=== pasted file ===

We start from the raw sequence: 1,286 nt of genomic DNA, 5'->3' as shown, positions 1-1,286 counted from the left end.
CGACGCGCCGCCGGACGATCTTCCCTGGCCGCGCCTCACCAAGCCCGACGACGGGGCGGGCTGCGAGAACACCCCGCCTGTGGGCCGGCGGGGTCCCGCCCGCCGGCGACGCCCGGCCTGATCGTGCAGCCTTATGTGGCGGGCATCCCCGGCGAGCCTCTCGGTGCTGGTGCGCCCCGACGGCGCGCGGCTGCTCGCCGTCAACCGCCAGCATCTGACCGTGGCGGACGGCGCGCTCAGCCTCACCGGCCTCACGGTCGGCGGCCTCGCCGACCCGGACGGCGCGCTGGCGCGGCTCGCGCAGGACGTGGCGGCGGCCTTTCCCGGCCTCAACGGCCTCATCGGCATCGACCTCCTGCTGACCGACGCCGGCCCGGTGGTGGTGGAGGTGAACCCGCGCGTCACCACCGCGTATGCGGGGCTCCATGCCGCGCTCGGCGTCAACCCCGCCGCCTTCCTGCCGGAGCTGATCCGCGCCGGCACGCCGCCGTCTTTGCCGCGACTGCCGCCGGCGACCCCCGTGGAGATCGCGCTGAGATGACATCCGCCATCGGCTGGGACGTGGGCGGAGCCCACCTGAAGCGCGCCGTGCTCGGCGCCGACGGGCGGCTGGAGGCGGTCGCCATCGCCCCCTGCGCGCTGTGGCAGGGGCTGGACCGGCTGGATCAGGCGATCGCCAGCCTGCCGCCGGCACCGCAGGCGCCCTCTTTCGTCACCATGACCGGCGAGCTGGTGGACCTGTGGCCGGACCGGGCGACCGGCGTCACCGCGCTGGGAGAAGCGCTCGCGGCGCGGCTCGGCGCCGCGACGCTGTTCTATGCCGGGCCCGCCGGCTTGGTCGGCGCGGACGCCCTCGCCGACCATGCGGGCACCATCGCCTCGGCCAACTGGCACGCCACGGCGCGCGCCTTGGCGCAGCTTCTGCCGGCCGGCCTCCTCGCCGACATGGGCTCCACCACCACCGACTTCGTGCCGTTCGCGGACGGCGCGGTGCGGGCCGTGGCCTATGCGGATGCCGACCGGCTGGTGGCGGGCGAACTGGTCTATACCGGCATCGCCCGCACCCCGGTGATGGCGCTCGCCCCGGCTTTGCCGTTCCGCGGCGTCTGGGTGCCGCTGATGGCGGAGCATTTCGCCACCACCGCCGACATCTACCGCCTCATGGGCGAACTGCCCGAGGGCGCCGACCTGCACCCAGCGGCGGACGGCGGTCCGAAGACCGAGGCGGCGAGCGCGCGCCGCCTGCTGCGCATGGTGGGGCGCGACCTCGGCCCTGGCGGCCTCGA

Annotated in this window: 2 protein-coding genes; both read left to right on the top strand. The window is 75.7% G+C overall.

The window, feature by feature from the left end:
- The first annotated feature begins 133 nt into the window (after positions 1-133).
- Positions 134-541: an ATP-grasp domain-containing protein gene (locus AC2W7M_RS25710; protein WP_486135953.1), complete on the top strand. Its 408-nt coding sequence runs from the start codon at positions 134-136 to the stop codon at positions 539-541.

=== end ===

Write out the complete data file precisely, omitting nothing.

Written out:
We start from the raw sequence: 1,286 nt of genomic DNA, 5'->3' as shown, positions 1-1,286 counted from the left end.
CGACGCGCCGCCGGACGATCTTCCCTGGCCGCGCCTCACCAAGCCCGACGACGGGGCGGGCTGCGAGAACACCCCGCCTGTGGGCCGGCGGGGTCCCGCCCGCCGGCGACGCCCGGCCTGATCGTGCAGCCTTATGTGGCGGGCATCCCCGGCGAGCCTCTCGGTGCTGGTGCGCCCCGACGGCGCGCGGCTGCTCGCCGTCAACCGCCAGCATCTGACCGTGGCGGACGGCGCGCTCAGCCTCACCGGCCTCACGGTCGGCGGCCTCGCCGACCCGGACGGCGCGCTGGCGCGGCTCGCGCAGGACGTGGCGGCGGCCTTTCCCGGCCTCAACGGCCTCATCGGCATCGACCTCCTGCTGACCGACGCCGGCCCGGTGGTGGTGGAGGTGAACCCGCGCGTCACCACCGCGTATGCGGGGCTCCATGCCGCGCTCGGCGTCAACCCCGCCGCCTTCCTGCCGGAGCTGATCCGCGCCGGCACGCCGCCGTCTTTGCCGCGACTGCCGCCGGCGACCCCCGTGGAGATCGCGCTGAGATGACATCCGCCATCGGCTGGGACGTGGGCGGAGCCCACCTGAAGCGCGCCGTGCTCGGCGCCGACGGGCGGCTGGAGGCGGTCGCCATCGCCCCCTGCGCGCTGTGGCAGGGGCTGGACCGGCTGGATCAGGCGATCGCCAGCCTGCCGCCGGCACCGCAGGCGCCCTCTTTCGTCACCATGACCGGCGAGCTGGTGGACCTGTGGCCGGACCGGGCGACCGGCGTCACCGCGCTGGGAGAAGCGCTCGCGGCGCGGCTCGGCGCCGCGACGCTGTTCTATGCCGGGCCCGCCGGCTTGGTCGGCGCGGACGCCCTCGCCGACCATGCGGGCACCATCGCCTCGGCCAACTGGCACGCCACGGCGCGCGCCTTGGCGCAGCTTCTGCCGGCCGGCCTCCTCGCCGACATGGGCTCCACCACCACCGACTTCGTGCCGTTCGCGGACGGCGCGGTGCGGGCCGTGGCCTATGCGGATGCCGACCGGCTGGTGGCGGGCGAACTGGTCTATACCGGCATCGCCCGCACCCCGGTGATGGCGCTCGCCCCGGCTTTGCCGTTCCGCGGCGTCTGGGTGCCGCTGATGGCGGAGCATTTCGCCACCACCGCCGACATCTACCGCCTCATGGGCGAACTGCCCGAGGGCGCCGACCTGCACCCAGCGGCGGACGGCGGTCCGAAGACCGAGGCGGCGAGCGCGCGCCGCCTGCTGCGCATGGTGGGGCGCGACCTCGGCCCTGGCGGCCTCGA

Annotated in this window: 2 protein-coding genes; both read left to right on the top strand. The window is 75.7% G+C overall.

The window, feature by feature from the left end:
- The first annotated feature begins 133 nt into the window (after positions 1-133).
- Positions 134-541: an ATP-grasp domain-containing protein gene (locus AC2W7M_RS25710; protein WP_486135953.1), complete on the top strand. Its 408-nt coding sequence runs from the start codon at positions 134-136 to the stop codon at positions 539-541.